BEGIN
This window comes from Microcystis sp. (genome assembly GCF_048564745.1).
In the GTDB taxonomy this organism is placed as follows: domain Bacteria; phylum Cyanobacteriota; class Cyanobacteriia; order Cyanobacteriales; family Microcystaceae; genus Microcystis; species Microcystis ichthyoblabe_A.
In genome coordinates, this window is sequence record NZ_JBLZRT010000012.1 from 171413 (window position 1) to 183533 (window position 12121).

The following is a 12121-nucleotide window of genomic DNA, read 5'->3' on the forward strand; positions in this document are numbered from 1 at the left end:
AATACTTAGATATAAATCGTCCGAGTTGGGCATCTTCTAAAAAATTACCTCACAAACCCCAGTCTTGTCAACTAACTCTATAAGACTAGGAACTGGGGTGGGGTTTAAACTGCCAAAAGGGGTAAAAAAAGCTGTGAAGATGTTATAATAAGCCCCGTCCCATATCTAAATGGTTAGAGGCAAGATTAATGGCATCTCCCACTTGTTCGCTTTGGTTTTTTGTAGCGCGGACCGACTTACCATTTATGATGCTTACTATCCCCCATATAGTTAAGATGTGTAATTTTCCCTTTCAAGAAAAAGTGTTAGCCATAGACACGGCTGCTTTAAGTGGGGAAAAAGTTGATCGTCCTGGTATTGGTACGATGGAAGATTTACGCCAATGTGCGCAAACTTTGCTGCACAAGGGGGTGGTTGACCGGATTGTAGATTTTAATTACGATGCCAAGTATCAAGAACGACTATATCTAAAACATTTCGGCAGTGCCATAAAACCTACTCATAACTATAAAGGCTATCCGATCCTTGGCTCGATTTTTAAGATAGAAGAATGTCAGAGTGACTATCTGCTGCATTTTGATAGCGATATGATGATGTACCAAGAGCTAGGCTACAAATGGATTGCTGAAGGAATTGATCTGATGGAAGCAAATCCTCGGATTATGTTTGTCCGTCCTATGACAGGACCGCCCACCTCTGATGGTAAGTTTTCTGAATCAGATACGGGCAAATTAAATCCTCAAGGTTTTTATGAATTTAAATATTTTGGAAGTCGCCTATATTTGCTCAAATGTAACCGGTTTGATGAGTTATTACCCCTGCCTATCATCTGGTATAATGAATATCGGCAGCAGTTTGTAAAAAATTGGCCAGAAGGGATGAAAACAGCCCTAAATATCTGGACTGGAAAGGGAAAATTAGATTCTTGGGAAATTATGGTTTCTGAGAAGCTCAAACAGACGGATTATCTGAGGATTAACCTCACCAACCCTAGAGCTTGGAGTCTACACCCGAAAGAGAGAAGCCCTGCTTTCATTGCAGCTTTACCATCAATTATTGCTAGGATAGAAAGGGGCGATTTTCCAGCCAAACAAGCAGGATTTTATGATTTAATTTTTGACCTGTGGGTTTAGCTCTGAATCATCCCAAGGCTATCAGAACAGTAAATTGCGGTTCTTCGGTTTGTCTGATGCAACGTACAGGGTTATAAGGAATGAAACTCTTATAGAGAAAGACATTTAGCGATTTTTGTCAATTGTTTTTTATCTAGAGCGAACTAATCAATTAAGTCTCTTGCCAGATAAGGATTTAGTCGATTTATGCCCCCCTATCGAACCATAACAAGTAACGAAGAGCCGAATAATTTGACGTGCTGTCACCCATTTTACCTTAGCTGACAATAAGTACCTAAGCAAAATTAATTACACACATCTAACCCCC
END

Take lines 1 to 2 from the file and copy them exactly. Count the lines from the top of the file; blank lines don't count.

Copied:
This window comes from Microcystis sp. (genome assembly GCF_048564745.1).
In the GTDB taxonomy this organism is placed as follows: domain Bacteria; phylum Cyanobacteriota; class Cyanobacteriia; order Cyanobacteriales; family Microcystaceae; genus Microcystis; species Microcystis ichthyoblabe_A.